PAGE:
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Saturday, February 26, 2011

Feeling understood is as important as being understood

Individuals with autism who lack the skills to communicate with the larger world are often upset. Part of that upset comes from the inability to predict everyday events and to express basic wants and needs. But a deeper cause of the upset is often the feeling that others don't truly understand their thoughts and emotions and why they find a certain situation difficult or intolerable.

School recess was often a distressing time for Adam - too many kids, too much action, too many interactions. We frequently dealt wih post-recess upsets during his early school years, with Adam unable to calm down or say what was wrong. In grade 4, we had a break-through. A classmate of Adam's came in after recess and told the teacher that she had seen another boy harassing Adam at recess. I sat down with Adam, and drew a picture of the boy kicking him. Adam was crying and nodding his head and repeating "no kicking". I drew a red circle with a stroke through it over the picture, reassuring him that this was not allowed, and that the teacher would make sure that it didn't happen again. For the first time that school year, he was able to calm down and do his afternoon school work. What was key in this situation was the clear visual communication to Adam (through drawing) that we all knew what had been happening on the playground, and the follow-up message (transmitted through the red circle over the picture) that it was against the school rules and that the other boy was in the wrong. The relief that Adam felt over finding out this information was palpable.

And the post-script to this incident was also very interesting. Adam went home that night and drew the following two pictures, showing him taking his revenge on the boy (I love the cartoon lump on the boy's head and the motion marks indicating him spinning around - I also love the clearly expressed emotions on the cartoon faces):

In real life, Adam never touched the boy, never acted out what he drew - but the drawing of these pictures seemed to give him closure on the incident, and he was able to move past it. We are all familiar with this type of mental problem-solving (the "why I oughtta ...!") and it helps us to function in our daily lives without clonking all the people who annoy us on the head. This is a higher level function of communication than simply transmitting basic wants and needs. It reflects the use of imagination to work through something mentally so that it doesn't remain an insurmountable problem in the real world.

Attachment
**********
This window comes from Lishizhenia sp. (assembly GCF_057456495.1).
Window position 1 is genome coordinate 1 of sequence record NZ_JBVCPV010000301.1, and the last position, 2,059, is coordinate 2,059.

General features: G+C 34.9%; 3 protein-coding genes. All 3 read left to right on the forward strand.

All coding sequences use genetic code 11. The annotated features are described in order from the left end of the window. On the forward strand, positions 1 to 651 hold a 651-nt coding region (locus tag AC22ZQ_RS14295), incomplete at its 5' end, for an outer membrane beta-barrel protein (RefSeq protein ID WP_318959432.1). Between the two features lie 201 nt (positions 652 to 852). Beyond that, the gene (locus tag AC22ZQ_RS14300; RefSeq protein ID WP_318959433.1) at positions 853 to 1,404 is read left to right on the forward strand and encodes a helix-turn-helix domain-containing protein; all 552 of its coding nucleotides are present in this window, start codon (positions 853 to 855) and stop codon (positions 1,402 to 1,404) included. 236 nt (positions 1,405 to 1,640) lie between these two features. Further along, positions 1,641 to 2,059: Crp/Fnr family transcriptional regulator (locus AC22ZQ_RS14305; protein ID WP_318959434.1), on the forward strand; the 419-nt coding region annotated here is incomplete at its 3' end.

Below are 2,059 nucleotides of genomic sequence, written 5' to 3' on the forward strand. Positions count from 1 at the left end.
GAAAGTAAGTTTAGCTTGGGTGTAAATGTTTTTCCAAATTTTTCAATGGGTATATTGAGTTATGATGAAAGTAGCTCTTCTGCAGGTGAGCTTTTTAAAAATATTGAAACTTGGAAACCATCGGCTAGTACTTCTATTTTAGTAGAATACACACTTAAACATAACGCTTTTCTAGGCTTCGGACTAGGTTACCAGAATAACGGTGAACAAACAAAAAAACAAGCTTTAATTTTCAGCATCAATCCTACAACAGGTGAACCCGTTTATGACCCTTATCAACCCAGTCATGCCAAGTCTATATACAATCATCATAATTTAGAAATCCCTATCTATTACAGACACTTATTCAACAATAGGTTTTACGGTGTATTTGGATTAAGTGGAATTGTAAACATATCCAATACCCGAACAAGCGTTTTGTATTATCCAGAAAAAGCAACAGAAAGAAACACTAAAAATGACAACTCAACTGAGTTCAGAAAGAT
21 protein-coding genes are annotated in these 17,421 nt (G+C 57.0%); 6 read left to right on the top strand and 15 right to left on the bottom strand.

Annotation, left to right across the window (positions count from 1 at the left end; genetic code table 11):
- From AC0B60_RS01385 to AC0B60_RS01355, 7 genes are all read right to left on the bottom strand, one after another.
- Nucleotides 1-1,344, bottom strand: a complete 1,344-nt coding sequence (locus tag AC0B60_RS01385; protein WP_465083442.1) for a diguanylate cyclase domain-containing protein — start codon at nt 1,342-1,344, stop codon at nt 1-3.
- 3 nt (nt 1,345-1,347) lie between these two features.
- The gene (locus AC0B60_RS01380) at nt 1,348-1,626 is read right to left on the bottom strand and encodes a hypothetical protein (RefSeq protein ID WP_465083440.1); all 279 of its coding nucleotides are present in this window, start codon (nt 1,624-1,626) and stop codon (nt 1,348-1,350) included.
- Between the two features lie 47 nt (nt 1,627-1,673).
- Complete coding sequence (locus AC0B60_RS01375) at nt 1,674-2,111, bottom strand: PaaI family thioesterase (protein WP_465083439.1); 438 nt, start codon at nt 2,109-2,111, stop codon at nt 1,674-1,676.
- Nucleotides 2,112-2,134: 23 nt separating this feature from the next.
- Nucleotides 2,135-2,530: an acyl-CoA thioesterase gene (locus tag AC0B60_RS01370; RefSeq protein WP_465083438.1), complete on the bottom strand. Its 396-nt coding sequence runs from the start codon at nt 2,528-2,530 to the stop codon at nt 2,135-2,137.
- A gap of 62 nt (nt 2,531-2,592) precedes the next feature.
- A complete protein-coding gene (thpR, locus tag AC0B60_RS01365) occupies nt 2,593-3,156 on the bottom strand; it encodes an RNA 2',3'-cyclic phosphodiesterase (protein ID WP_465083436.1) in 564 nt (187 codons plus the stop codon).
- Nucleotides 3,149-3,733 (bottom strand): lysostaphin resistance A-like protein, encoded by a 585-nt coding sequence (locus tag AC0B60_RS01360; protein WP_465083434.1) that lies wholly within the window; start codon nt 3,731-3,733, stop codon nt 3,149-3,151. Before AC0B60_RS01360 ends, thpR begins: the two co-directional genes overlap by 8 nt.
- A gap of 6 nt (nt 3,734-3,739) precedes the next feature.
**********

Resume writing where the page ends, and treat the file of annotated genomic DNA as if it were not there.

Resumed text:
Later that same school year, Adam was once again showing regular post-recess distress. This time however, he was able to spontaneously draw out was was upsetting him:

The picture he drew shows several boys chasing Adam - the boys thought it was a fun game - Adam thought he was in mortal danger. The teacher's reaction in this situation was terrific. Once Adam drew the picture, she handled it in the same way that she would with any recess altercation with any other student. The boys who had been chasing Adam went to talk to the principal, and that discussion helped them to understand why he was upset. Then the boys drew apologies to Adam:

The drawn apology helped Adam to become calmer about the situation, because it confirmed for him that people understood his point of view, he had rights and the school rules would protect him. At the same time, the other students and teachers gained respect and understanding for the feelings and perspective of the real person behind the silent exterior.

Real communication is so much more than pointing to pictures of objects and activities, and being able to indicate "yes" and "no". The strength of drawing for communication is that it gives non-verbal ASD individuals a way to express more subtle and higher level thoughts and feelings. This type of communication builds confidence and a real sense of control and belonging in a world that is too often arbitrary and unpredictable from the ASD perspective.

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